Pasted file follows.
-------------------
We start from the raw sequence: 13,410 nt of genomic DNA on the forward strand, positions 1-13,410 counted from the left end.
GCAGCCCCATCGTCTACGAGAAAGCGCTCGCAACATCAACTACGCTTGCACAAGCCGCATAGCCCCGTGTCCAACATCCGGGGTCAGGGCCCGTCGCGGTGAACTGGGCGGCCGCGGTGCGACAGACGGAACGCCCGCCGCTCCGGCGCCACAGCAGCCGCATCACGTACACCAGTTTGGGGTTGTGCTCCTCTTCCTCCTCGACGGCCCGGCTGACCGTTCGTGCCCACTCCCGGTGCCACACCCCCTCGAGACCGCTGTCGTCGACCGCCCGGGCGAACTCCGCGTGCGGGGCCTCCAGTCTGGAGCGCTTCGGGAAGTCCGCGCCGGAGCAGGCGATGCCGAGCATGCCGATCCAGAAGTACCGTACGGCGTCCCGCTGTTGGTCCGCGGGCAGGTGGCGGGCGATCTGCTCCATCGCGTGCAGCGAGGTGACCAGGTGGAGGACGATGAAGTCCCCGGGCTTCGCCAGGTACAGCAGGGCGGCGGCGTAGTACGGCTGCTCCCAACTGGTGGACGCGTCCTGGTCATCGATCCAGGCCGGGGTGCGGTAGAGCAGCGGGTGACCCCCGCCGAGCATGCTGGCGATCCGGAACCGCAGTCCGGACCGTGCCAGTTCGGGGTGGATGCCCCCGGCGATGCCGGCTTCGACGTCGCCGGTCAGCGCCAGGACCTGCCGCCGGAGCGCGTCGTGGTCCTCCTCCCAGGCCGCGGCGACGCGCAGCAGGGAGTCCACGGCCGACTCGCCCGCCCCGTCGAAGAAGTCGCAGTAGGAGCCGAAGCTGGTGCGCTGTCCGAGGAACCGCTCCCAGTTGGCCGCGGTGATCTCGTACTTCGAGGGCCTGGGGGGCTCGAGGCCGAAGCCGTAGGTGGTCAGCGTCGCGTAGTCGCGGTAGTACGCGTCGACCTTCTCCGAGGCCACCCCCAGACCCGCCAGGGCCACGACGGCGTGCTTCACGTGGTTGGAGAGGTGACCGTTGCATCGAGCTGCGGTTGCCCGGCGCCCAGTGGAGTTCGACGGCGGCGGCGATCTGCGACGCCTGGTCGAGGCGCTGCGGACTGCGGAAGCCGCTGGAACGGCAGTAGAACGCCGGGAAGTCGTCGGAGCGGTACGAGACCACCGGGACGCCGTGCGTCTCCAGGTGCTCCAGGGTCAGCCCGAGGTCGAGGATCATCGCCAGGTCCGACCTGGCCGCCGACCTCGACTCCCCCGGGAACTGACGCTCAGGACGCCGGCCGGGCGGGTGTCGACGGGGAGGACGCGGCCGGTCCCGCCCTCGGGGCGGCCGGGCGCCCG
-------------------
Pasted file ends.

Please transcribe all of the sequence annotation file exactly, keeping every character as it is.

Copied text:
We start from the raw sequence: 13,410 nt of genomic DNA on the forward strand, positions 1-13,410 counted from the left end.
GCAGCCCCATCGTCTACGAGAAAGCGCTCGCAACATCAACTACGCTTGCACAAGCCGCATAGCCCCGTGTCCAACATCCGGGGTCAGGGCCCGTCGCGGTGAACTGGGCGGCCGCGGTGCGACAGACGGAACGCCCGCCGCTCCGGCGCCACAGCAGCCGCATCACGTACACCAGTTTGGGGTTGTGCTCCTCTTCCTCCTCGACGGCCCGGCTGACCGTTCGTGCCCACTCCCGGTGCCACACCCCCTCGAGACCGCTGTCGTCGACCGCCCGGGCGAACTCCGCGTGCGGGGCCTCCAGTCTGGAGCGCTTCGGGAAGTCCGCGCCGGAGCAGGCGATGCCGAGCATGCCGATCCAGAAGTACCGTACGGCGTCCCGCTGTTGGTCCGCGGGCAGGTGGCGGGCGATCTGCTCCATCGCGTGCAGCGAGGTGACCAGGTGGAGGACGATGAAGTCCCCGGGCTTCGCCAGGTACAGCAGGGCGGCGGCGTAGTACGGCTGCTCCCAACTGGTGGACGCGTCCTGGTCATCGATCCAGGCCGGGGTGCGGTAGAGCAGCGGGTGACCCCCGCCGAGCATGCTGGCGATCCGGAACCGCAGTCCGGACCGTGCCAGTTCGGGGTGGATGCCCCCGGCGATGCCGGCTTCGACGTCGCCGGTCAGCGCCAGGACCTGCCGCCGGAGCGCGTCGTGGTCCTCCTCCCAGGCCGCGGCGACGCGCAGCAGGGAGTCCACGGCCGACTCGCCCGCCCCGTCGAAGAAGTCGCAGTAGGAGCCGAAGCTGGTGCGCTGTCCGAGGAACCGCTCCCAGTTGGCCGCGGTGATCTCGTACTTCGAGGGCCTGGGGGGCTCGAGGCCGAAGCCGTAGGTGGTCAGCGTCGCGTAGTCGCGGTAGTACGCGTCGACCTTCTCCGAGGCCACCCCCAGACCCGCCAGGGCCACGACGGCGTGCTTCACGTGGTTGGAGAGGTGACCGTTGCATCGAGCTGCGGTTGCCCGGCGCCCAGTGGAGTTCGACGGCGGCGGCGATCTGCGACGCCTGGTCGAGGCGCTGCGGACTGCGGAAGCCGCTGGAACGGCAGTAGAACGCCGGGAAGTCGTCGGAGCGGTACGAGACCACCGGGACGCCGTGCGTCTCCAGGTGCTCCAGGGTCAGCCCGAGGTCGAGGATCATCGCCAGGTCCGACCTGGCCGCCGACCTCGACTCCCCCGGGAACTGACGCTCAGGACGCCGGCCGGGCGGGTGTCGACGGGGAGGACGCGGCCGGTCCCGCCCTCGGGGCGGCCGGGCGCCCG